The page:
While in South Sudan last month, part of my trip was spent covering the second independence anniversary which I was lucky enough to do with an Australian journalist and all round good bloke, Ilya Gridneff. Our week together was jam packed and our efforts saw the words and pictures published in Fairfax’s The Sydney Morning Herald, The Age and Daily Life as well as appearing in a number of smaller Fairfax papers throughout Australia.
Ilya recently relocated to Africa after leaving his job as a Fairfax crime reporter, you can read a piece from his time there here. Before leaving Australia we had briefly discussed the possibility of being in the region at the same time and how it would be cool to work together. After chatting further once Ilya was in Uganda’s capital Kampala it was obvious he needed to get out and see some more of the vast continent. From Nairobi where I was arranging my visa I told him he should do the same and soon enough Ilya was buzzing around Kamapala with passport photos and freshly filled out paperwork to pick up his own visa for South Sudan. With a visa and an overland bus ticket in hand, a few days later I saw Ilya in Juba and soon enough the adventure got into full swing, once of course we had every permit under the sun.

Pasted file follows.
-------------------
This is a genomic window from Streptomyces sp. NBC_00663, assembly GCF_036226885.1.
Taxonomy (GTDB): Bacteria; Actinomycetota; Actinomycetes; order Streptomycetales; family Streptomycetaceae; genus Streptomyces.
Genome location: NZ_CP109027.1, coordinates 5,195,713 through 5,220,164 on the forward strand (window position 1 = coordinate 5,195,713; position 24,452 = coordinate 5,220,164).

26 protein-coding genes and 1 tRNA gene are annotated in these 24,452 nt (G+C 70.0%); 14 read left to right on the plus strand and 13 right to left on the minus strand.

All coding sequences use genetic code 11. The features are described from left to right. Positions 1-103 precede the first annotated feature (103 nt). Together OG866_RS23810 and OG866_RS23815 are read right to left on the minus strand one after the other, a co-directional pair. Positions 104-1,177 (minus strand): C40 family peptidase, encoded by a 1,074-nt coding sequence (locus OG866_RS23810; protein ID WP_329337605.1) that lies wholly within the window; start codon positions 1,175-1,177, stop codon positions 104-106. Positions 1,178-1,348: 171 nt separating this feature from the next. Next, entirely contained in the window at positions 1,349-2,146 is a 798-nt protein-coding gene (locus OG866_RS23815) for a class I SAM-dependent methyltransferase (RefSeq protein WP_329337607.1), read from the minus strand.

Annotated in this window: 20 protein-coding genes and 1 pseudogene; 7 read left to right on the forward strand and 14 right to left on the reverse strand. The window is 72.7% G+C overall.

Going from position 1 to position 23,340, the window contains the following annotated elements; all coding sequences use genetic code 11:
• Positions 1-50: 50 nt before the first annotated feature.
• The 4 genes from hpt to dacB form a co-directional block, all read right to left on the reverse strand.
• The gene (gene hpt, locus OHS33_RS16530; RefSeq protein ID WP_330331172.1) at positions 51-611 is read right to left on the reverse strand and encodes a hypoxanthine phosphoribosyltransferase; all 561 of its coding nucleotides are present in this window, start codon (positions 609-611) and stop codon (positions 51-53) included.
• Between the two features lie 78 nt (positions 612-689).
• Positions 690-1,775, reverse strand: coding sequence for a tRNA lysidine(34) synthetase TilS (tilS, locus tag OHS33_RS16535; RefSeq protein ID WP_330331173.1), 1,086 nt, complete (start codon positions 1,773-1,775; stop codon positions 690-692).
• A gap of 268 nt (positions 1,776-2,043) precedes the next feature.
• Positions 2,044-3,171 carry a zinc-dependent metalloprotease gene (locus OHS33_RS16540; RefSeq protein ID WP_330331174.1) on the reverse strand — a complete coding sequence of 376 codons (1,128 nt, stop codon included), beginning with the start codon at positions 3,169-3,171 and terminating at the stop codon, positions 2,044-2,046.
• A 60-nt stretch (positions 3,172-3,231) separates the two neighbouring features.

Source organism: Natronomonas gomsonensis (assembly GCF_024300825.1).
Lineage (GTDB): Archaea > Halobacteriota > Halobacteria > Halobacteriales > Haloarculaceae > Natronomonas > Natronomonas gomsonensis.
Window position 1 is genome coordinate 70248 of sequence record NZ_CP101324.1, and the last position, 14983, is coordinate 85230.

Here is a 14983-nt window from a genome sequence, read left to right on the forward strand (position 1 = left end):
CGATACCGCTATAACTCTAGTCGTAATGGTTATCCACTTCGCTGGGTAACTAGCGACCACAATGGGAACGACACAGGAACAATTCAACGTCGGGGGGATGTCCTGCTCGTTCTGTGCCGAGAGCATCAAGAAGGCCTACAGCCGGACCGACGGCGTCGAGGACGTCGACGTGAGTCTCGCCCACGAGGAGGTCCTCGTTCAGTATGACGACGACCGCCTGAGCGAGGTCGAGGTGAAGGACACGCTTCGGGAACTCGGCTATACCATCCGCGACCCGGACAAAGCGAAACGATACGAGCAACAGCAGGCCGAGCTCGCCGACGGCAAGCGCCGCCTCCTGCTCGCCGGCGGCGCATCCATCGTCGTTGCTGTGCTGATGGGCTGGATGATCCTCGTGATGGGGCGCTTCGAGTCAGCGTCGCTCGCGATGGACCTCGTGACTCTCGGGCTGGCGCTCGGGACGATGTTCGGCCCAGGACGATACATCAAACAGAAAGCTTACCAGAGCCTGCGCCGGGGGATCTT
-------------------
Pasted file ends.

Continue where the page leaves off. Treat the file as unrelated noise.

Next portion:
Working with Ilya was an absolute pleasure and during our time together based at Juba’s affordable London Star Hotel, I learnt how valuable it can be to team up with a journalist when it comes to the power of pitching. Essentially I can offer pictures and multimedia but once working with a journalist you can essentially offer a package for a story and it becomes much more valuable. While the power of pitching is increased working with a writer, I also believe we do more justice to the overall story when there is a writer present at the events I am photographing. Ilya’s attention to detail and human interaction’s were impressive to watch, keep a look out for more work coming out of Africa from Ilya Gridneff.
Sadly all good things come to an end and after our week together I continued back to Malakal in the north-east of South Sudan where I was revisiting a community in Malakal whom I spent a week with in 2011, you can see pictures from that trip here.
I will be updating an edit of work from this recent trip in the coming days. For now you can see the photo essay Birth of a nation from my two months during independence in 2011 on my website to keep you excited.